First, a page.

BYD Blog

Is it Postpartum Anxiety or Postpartum Depression?

by | Dec 17, 2016

Is it Postpartum Anxiety or Postpartum Depression?

More and more education exists about postpartum depression: most pregnant people are aware of the condition and what their risk factors might be. This is great, as postpartum depression impacts 1 in 8 people postpartum (and impacts 1 in 10 dads!). However, when thinking about postpartum depression, few consider postpartum anxiety to be something to be concerned about, which is alarming as 1 in 7 will experience anxiety following (or during) a pregnancy. While you might be aware of being tired, crying a lot, or not being interested in the baby as potential symptoms of postpartum depression, do you know what postpartum anxiety looks like?

 

Postpartum anxiety can range in its intensity and can take on many forms, from the common concern about whether your baby is getting enough breast milk during feedings to having a strict order of rituals to perform as the only way that enable you to get out of the house while feeling “safe”. Obviously, this is a VERY wide spectrum. There are some similarities between postpartum depression and postpartum anxiety, for example, both have similar risk factors (previous history of a mood disorder, family history of a mood disorder, lack of social support, etc). Both are also relatively common, impacting about 15% of postpartum people. Both are highly treatable and can strike anytime in the first year postpartum.

 

Despite the similarities, there are some glaring differences. People with postpartum anxiety are connected to their babies and can care for them, though the anxiety might interfere with the caretaking: they are too afraid for their baby’s safety to let anyone else assist (thus not getting the needed breaks that caretakers must have); they might be afraid to drop the baby, which could prohibit them from carrying the baby down steps; they might be worried that they baby will stop breathing and watch over the baby (thus compromising their own need for sleep). Compulsive checking or rituals might exist: for example, in order to “protect” the baby, an anxious postpartum person might develop actions that he or she feels compelled to take. (Checking lights, the stove, or even non-related rituals) Not doing so fills the person with a debilitating sense of anxiety and fear that might leave them unable to proceed with going out or might have thoughts in their mind that are intrusive and won’t dissipate without preforming the ritual.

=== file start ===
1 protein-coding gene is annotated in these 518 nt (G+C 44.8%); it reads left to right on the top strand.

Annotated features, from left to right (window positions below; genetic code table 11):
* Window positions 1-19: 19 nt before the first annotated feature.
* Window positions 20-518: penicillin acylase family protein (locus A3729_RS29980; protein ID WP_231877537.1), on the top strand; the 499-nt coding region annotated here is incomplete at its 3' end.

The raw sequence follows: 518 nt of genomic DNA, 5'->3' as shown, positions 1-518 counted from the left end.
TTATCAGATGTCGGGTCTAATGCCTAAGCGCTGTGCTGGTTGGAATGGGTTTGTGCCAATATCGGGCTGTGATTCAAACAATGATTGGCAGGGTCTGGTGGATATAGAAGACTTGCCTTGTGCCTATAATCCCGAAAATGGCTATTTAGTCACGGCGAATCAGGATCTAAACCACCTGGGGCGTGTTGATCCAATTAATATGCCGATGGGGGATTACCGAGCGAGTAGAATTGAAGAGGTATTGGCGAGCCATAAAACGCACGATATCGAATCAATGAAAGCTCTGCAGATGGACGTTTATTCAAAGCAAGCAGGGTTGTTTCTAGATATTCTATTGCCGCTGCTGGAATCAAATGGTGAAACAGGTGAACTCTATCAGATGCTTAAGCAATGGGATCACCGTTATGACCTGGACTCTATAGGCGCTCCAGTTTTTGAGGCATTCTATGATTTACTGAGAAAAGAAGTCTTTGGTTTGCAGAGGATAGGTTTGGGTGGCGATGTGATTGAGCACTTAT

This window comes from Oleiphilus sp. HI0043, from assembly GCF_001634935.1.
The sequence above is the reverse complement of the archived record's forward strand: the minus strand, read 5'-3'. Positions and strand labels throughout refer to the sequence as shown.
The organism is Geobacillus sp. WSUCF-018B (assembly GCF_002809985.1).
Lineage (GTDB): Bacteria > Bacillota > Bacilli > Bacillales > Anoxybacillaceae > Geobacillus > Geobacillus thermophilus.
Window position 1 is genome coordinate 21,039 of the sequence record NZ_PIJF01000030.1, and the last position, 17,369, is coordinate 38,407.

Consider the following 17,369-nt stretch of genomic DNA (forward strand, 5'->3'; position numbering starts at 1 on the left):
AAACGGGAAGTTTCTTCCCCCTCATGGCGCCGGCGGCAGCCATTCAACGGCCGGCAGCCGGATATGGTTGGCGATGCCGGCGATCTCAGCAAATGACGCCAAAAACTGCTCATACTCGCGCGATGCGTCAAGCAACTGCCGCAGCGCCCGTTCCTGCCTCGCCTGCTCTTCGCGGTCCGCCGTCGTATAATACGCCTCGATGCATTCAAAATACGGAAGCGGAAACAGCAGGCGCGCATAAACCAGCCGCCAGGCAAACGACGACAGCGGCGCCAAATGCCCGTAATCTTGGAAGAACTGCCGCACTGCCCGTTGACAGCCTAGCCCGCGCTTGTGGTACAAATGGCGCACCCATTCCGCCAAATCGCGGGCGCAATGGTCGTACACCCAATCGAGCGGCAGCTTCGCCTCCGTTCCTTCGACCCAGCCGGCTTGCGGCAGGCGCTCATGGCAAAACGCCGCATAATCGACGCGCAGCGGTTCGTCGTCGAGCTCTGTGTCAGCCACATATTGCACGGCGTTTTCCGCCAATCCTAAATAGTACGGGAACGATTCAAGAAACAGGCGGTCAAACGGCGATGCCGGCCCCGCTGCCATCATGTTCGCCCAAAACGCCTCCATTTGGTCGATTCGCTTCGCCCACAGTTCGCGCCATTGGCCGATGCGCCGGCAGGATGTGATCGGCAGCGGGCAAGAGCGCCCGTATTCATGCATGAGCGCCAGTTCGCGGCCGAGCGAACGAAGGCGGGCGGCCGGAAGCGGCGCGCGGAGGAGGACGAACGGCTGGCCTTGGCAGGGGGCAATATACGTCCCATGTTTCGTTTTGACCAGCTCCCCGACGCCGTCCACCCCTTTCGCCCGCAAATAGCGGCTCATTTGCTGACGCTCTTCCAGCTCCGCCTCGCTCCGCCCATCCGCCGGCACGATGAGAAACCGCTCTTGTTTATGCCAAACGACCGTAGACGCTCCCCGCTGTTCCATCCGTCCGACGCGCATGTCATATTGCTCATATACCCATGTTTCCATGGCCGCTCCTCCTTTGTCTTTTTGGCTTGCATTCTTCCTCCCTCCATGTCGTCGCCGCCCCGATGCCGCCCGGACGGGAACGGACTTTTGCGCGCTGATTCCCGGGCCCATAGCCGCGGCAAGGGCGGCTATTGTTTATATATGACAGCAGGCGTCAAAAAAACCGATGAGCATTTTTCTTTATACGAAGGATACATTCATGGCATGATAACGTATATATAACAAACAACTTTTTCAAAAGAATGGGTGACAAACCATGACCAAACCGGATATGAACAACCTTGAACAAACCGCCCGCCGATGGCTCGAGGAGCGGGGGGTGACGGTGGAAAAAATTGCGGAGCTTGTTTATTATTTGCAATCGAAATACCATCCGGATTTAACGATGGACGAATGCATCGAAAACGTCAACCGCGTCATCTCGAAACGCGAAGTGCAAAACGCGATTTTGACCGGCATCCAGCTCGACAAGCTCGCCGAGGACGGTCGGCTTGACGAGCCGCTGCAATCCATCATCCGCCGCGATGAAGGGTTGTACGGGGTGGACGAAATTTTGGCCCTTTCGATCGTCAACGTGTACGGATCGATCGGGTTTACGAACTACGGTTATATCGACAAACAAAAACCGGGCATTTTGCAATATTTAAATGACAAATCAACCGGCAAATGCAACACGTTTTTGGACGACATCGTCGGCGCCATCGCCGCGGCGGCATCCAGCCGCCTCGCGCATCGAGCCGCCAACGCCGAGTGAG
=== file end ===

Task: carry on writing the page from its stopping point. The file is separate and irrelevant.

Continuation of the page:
Like postpartum depression, postpartum anxiety can occur anytime within the first year of a baby’s life. It might be more prevalent for some during the first few months of nursing. For others, it might strike when a parent returns to work, and for others, it could occur as the baby approaches a year. We aren’t sure why postpartum mental health concerns occur: there is speculation that it might be linked to hormones, however, this doesn’t explain why it’s not more prevalent (as all postpartum people have hormone changes) or why it might impact a person after one pregnancy, but not another.

 

Another way that postpartum anxiety and depression are similar is in their treatment. Both are HIGHLY treatable with a qualified and trained mental health provider. Medication can be one aspect of treatment, but isn’t always needed. Self-care is important for both: developing and learning ways to care for yourself and then making the time to do them is essential.

 

Dr Julie Bindeman

 

 

Dr Julie Bindeman is a reproductive psychologist and the co-founder of Integrative Therapy of Greater Washington.

 

Archives

Amazon Affiliates

Click here to visit an  Amazon list crafted by our students and clients for parents approved books and props for pregnancy through infancy.